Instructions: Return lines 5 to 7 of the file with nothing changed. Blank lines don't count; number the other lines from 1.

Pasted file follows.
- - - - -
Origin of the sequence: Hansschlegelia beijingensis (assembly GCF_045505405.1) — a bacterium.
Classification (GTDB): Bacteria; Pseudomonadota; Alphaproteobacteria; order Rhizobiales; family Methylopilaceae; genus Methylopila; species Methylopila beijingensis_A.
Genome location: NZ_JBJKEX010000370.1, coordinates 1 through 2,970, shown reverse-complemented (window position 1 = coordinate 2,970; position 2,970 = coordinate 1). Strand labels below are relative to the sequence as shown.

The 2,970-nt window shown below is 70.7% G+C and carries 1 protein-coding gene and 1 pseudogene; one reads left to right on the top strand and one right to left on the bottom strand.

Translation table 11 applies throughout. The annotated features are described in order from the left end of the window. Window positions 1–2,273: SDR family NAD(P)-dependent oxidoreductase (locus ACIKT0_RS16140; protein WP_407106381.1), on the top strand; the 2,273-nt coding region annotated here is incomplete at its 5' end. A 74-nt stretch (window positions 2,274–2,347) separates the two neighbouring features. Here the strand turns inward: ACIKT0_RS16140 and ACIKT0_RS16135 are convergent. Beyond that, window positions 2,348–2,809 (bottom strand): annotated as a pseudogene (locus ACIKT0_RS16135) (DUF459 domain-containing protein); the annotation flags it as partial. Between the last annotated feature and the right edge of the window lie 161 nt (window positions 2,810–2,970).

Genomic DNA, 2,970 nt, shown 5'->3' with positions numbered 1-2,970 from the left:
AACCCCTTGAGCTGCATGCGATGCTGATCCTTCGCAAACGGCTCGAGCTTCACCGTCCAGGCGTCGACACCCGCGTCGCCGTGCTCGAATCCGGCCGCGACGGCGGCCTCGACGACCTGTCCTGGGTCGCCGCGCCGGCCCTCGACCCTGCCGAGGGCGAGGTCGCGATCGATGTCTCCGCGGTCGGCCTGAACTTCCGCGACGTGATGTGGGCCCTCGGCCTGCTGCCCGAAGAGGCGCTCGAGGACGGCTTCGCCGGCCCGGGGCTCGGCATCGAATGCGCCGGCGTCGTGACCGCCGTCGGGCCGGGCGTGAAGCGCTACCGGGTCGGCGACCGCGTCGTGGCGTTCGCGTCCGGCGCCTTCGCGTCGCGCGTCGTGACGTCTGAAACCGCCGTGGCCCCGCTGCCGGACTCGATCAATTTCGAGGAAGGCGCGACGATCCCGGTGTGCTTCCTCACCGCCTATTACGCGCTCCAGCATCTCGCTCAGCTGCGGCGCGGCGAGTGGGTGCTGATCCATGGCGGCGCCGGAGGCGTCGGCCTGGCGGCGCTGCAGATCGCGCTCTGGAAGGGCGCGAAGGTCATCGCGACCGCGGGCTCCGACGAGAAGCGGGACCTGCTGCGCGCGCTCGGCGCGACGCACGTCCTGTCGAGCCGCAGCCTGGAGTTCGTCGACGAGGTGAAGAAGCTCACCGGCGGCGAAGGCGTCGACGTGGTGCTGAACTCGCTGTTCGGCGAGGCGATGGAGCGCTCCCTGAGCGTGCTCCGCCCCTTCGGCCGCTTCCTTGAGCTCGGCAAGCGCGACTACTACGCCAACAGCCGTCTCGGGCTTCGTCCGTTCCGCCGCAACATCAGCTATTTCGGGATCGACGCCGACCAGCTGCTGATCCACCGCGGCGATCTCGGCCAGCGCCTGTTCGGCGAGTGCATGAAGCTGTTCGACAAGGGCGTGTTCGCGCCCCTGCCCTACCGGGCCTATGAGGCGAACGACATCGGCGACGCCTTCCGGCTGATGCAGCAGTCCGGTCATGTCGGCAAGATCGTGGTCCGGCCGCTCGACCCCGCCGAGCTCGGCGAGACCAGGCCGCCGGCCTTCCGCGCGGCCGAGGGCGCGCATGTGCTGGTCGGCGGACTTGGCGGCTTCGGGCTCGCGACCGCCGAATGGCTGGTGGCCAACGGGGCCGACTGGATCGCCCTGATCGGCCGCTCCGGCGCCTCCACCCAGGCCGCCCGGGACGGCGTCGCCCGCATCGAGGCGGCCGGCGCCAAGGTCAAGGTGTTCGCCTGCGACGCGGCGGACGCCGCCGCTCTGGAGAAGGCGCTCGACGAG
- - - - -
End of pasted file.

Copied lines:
Translation table 11 applies throughout. The annotated features are described in order from the left end of the window. Window positions 1–2,273: SDR family NAD(P)-dependent oxidoreductase (locus ACIKT0_RS16140; protein WP_407106381.1), on the top strand; the 2,273-nt coding region annotated here is incomplete at its 5' end. A 74-nt stretch (window positions 2,274–2,347) separates the two neighbouring features. Here the strand turns inward: ACIKT0_RS16140 and ACIKT0_RS16135 are convergent. Beyond that, window positions 2,348–2,809 (bottom strand): annotated as a pseudogene (locus ACIKT0_RS16135) (DUF459 domain-containing protein); the annotation flags it as partial. Between the last annotated feature and the right edge of the window lie 161 nt (window positions 2,810–2,970).

Genomic DNA, 2,970 nt, shown 5'->3' with positions numbered 1-2,970 from the left:
AACCCCTTGAGCTGCATGCGATGCTGATCCTTCGCAAACGGCTCGAGCTTCACCGTCCAGGCGTCGACACCCGCGTCGCCGTGCTCGAATCCGGCCGCGACGGCGGCCTCGACGACCTGTCCTGGGTCGCCGCGCCGGCCCTCGACCCTGCCGAGGGCGAGGTCGCGATCGATGTCTCCGCGGTCGGCCTGAACTTCCGCGACGTGATGTGGGCCCTCGGCCTGCTGCCCGAAGAGGCGCTCGAGGACGGCTTCGCCGGCCCGGGGCTCGGCATCGAATGCGCCGGCGTCGTGACCGCCGTCGGGCCGGGCGTGAAGCGCTACCGGGTCGGCGACCGCGTCGTGGCGTTCGCGTCCGGCGCCTTCGCGTCGCGCGTCGTGACGTCTGAAACCGCCGTGGCCCCGCTGCCGGACTCGATCAATTTCGAGGAAGGCGCGACGATCCCGGTGTGCTTCCTCACCGCCTATTACGCGCTCCAGCATCTCGCTCAGCTGCGGCGCGGCGAGTGGGTGCTGATCCATGGCGGCGCCGGAGGCGTCGGCCTGGCGGCGCTGCAGATCGCGCTCTGGAAGGGCGCGAAGGTCATCGCGACCGCGGGCTCCGACGAGAAGCGGGACCTGCTGCGCGCGCTCGGCGCGACGCACGTCCTGTCGAGCCGCAGCCTGGAGTTCGTCGACGAGGTGAAGAAGCTCACCGGCGGCGAAGGCGTCGACGTGGTGCTGAACTCGCTGTTCGGCGAGGCGATGGAGCGCTCCCTGAGCGTGCTCCGCCCCTTCGGCCGCTTCCTTGAGCTCGGCAAGCGCGACTACTACGCCAACAGCCGTCTCGGGCTTCGTCCGTTCCGCCGCAACATCAGCTATTTCGGGATCGACGCCGACCAGCTGCTGATCCACCGCGGCGATCTCGGCCAGCGCCTGTTCGGCGAGTGCATGAAGCTGTTCGACAAGGGCGTGTTCGCGCCCCTGCCCTACCGGGCCTATGAGGCGAACGACATCGGCGACGCCTTCCGGCTGATGCAGCAGTCCGGTCATGTCGGCAAGATCGTGGTCCGGCCGCTCGACCCCGCCGAGCTCGGCGAGACCAGGCCGCCGGCCTTCCGCGCGGCCGAGGGCGCGCATGTGCTGGTCGGCGGACTTGGCGGCTTCGGGCTCGCGACCGCCGAATGGCTGGTGGCCAACGGGGCCGACTGGATCGCCCTGATCGGCCGCTCCGGCGCCTCCACCCAGGCCGCCCGGGACGGCGTCGCCCGCATCGAGGCGGCCGGCGCCAAGGTCAAGGTGTTCGCCTGCGACGCGGCGGACGCCGCCGCTCTGGAGAAGGCGCTCGACGAG